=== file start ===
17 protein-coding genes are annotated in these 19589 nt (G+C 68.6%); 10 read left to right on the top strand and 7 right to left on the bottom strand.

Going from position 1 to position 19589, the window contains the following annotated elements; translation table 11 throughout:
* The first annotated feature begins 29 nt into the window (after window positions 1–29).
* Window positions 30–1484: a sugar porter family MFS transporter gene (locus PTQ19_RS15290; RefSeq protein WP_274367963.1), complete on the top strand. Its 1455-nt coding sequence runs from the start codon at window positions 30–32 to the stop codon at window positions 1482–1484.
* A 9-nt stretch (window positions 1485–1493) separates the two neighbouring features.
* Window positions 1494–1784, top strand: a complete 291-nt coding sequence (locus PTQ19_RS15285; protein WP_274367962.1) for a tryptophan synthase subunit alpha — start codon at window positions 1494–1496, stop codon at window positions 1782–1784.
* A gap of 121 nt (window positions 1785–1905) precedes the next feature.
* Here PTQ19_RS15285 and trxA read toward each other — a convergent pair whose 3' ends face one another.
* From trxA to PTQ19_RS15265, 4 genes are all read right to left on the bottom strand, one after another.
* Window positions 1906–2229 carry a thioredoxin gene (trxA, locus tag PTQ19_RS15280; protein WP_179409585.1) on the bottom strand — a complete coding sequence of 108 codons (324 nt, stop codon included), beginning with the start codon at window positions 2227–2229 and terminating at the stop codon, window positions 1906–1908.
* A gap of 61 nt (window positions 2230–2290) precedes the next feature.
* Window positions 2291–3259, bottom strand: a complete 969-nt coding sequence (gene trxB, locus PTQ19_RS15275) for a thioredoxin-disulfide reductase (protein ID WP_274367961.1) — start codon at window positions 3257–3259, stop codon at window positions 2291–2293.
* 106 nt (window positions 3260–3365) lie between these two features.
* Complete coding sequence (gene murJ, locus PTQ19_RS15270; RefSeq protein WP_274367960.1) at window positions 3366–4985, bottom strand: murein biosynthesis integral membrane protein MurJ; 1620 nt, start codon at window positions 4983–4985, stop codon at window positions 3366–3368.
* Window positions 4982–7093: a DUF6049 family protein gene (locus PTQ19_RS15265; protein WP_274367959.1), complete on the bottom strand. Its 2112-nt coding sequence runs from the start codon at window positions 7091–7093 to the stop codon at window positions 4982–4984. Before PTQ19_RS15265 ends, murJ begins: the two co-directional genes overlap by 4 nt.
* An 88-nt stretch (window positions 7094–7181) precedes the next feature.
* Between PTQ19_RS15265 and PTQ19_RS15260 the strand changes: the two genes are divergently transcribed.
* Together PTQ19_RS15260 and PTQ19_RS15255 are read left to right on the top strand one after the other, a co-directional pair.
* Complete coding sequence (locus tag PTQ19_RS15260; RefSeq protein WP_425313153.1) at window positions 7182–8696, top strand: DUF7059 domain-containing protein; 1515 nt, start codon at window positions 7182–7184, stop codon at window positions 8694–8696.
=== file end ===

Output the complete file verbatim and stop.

17 protein-coding genes are annotated in these 19589 nt (G+C 68.6%); 10 read left to right on the top strand and 7 right to left on the bottom strand.

Going from position 1 to position 19589, the window contains the following annotated elements; translation table 11 throughout:
* The first annotated feature begins 29 nt into the window (after window positions 1–29).
* Window positions 30–1484: a sugar porter family MFS transporter gene (locus PTQ19_RS15290; RefSeq protein WP_274367963.1), complete on the top strand. Its 1455-nt coding sequence runs from the start codon at window positions 30–32 to the stop codon at window positions 1482–1484.
* A 9-nt stretch (window positions 1485–1493) separates the two neighbouring features.
* Window positions 1494–1784, top strand: a complete 291-nt coding sequence (locus PTQ19_RS15285; protein WP_274367962.1) for a tryptophan synthase subunit alpha — start codon at window positions 1494–1496, stop codon at window positions 1782–1784.
* A gap of 121 nt (window positions 1785–1905) precedes the next feature.
* Here PTQ19_RS15285 and trxA read toward each other — a convergent pair whose 3' ends face one another.
* From trxA to PTQ19_RS15265, 4 genes are all read right to left on the bottom strand, one after another.
* Window positions 1906–2229 carry a thioredoxin gene (trxA, locus tag PTQ19_RS15280; protein WP_179409585.1) on the bottom strand — a complete coding sequence of 108 codons (324 nt, stop codon included), beginning with the start codon at window positions 2227–2229 and terminating at the stop codon, window positions 1906–1908.
* A gap of 61 nt (window positions 2230–2290) precedes the next feature.
* Window positions 2291–3259, bottom strand: a complete 969-nt coding sequence (gene trxB, locus PTQ19_RS15275) for a thioredoxin-disulfide reductase (protein ID WP_274367961.1) — start codon at window positions 3257–3259, stop codon at window positions 2291–2293.
* 106 nt (window positions 3260–3365) lie between these two features.
* Complete coding sequence (gene murJ, locus PTQ19_RS15270; RefSeq protein WP_274367960.1) at window positions 3366–4985, bottom strand: murein biosynthesis integral membrane protein MurJ; 1620 nt, start codon at window positions 4983–4985, stop codon at window positions 3366–3368.
* Window positions 4982–7093: a DUF6049 family protein gene (locus PTQ19_RS15265; protein WP_274367959.1), complete on the bottom strand. Its 2112-nt coding sequence runs from the start codon at window positions 7091–7093 to the stop codon at window positions 4982–4984. Before PTQ19_RS15265 ends, murJ begins: the two co-directional genes overlap by 4 nt.
* An 88-nt stretch (window positions 7094–7181) precedes the next feature.
* Between PTQ19_RS15265 and PTQ19_RS15260 the strand changes: the two genes are divergently transcribed.
* Together PTQ19_RS15260 and PTQ19_RS15255 are read left to right on the top strand one after the other, a co-directional pair.
* Complete coding sequence (locus tag PTQ19_RS15260; RefSeq protein WP_425313153.1) at window positions 7182–8696, top strand: DUF7059 domain-containing protein; 1515 nt, start codon at window positions 7182–7184, stop codon at window positions 8694–8696.